The Gruesome Tale of the Franklin Expedition: Cannibalism in Doomed Journey Proven Real
Famous explorer Sir John Franklin led 129 men in an expedition that took them from their homeland in Great Britain to the Canadian Arctic in 1845. Two ships sailed, zero returned, and only a tragic tale of cannibalism drifted back to shore.
According to a report from Smithsonian, the stories of cannibalism have been around since the failed expedition to discover the Northwest Passage. The two ships -- H.M.S. Erebus and H.M.S. Terror -- got stuck in the ice, as expressed in a note left in a canister in King William Island in the central part of the Canadian Arctic.
The ships contained a lot of provisions as Franklin and his crew actually expected to be frozen in for a few winters, a report from Live Science revealed. However, even the following summers brought in sea ice, so they weren't able to break free. Twenty-four men already died by the time everyone else opted to leave their ships and trek a thousand miles to the nearest Hudson's Bay trading post along the Back River that they figured would have a lot of fish to eat.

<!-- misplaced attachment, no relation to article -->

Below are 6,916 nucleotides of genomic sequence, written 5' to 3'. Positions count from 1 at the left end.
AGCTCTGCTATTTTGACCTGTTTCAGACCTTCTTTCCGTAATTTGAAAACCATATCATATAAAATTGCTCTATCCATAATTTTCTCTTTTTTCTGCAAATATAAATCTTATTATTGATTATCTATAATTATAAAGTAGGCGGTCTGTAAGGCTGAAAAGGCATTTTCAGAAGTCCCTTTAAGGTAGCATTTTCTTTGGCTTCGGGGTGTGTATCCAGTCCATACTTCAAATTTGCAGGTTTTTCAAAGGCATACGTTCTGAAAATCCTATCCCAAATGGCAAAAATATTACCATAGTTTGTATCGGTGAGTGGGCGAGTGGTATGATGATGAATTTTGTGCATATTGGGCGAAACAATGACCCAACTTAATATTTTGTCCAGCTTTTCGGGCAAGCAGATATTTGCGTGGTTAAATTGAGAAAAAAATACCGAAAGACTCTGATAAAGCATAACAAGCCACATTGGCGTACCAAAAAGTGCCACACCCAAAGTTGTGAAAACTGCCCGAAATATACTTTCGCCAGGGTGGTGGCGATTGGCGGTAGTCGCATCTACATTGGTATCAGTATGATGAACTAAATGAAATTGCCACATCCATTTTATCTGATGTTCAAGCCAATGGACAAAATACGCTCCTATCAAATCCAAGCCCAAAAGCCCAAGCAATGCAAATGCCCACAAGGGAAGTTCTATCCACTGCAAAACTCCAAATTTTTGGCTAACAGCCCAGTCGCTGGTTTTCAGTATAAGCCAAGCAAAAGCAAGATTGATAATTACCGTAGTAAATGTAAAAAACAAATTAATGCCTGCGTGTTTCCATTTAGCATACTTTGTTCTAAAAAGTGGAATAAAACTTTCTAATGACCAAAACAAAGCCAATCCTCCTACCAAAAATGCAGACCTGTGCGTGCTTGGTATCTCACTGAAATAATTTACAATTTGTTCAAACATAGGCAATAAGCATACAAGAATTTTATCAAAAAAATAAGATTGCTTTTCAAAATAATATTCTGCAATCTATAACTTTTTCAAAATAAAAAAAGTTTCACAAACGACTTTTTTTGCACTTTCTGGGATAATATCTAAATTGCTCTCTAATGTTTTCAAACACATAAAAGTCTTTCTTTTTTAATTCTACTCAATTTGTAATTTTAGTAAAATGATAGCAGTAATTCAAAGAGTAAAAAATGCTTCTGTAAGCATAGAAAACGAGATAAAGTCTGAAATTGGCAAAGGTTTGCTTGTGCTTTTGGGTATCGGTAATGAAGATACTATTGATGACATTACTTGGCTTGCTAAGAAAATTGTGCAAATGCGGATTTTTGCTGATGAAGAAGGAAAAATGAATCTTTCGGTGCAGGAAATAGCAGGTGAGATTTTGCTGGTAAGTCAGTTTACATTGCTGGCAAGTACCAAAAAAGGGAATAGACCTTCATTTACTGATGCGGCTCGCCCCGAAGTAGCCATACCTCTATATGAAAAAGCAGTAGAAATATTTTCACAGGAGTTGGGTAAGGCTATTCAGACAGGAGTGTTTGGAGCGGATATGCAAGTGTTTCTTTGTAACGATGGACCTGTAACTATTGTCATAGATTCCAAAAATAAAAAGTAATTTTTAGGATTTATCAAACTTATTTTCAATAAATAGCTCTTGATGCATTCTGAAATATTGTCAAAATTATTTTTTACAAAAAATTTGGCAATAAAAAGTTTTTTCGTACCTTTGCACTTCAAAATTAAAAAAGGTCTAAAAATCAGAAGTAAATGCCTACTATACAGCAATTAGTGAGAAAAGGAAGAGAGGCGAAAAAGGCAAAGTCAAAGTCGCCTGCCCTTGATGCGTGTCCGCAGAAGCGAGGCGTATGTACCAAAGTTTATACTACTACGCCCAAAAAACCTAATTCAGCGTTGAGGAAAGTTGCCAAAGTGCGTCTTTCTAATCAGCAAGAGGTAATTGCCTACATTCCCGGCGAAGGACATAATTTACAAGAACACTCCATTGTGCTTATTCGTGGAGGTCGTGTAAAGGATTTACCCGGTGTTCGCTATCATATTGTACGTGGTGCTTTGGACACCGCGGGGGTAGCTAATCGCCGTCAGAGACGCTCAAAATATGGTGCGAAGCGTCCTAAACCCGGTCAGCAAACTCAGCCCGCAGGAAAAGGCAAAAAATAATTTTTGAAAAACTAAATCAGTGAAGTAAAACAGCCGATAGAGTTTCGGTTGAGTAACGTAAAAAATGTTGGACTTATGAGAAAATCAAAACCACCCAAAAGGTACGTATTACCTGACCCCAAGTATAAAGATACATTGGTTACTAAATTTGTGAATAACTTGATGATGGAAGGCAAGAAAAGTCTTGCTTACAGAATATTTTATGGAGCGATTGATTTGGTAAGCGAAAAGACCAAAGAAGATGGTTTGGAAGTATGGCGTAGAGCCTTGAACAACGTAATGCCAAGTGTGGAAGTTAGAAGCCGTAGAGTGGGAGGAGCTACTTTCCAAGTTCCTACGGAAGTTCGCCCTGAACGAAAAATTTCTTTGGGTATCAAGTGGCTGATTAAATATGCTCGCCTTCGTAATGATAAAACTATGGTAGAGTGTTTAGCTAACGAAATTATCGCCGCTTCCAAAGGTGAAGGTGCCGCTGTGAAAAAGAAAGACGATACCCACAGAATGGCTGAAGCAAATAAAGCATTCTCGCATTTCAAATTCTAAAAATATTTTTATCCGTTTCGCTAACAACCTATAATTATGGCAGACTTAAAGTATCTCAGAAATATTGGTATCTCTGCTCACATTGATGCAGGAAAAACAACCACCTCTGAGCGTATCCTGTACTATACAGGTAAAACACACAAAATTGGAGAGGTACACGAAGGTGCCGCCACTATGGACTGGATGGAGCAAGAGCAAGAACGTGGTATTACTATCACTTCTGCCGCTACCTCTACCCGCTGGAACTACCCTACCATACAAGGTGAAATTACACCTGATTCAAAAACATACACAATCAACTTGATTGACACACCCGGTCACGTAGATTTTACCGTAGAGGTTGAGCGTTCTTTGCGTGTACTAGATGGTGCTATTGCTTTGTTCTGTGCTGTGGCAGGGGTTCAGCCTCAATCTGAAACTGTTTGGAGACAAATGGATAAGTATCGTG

It proved to be the wrong choice as birds were few and fishing was poor. None of the crew members got to even a fifth of the way to their goal.
With their lives hanging by a thread the entire way, word of cannibalism seemed more than plausible. Tragically, none of the men ever made it back to British shores, so the stories were never confirmed or denied by any one of them. However, evidence and word of mouth both prove that Franklin's crew did indeed succumb to cannibalism in a practice that seamen call the "custom of the sea."
A report from Live Science revealed the latest study to prove the cannibalism that occurred in the Franklin expedition. The past 150 years had scientists stumble upon scattered remains of the crew, and many of them had cut marks on the bones, suggesting the flesh was sliced from them.
The real-life events actually proved to be even more desperate than the rumors painted: the starving men not only ate their deceased comrades but also cracked their bones open to get to the marrow inside. The study in the Journal of Osteoarchaeology found that the bones had signs of being broken and "pot polishing," which occurs when bones being boiled rub against the pot it's in.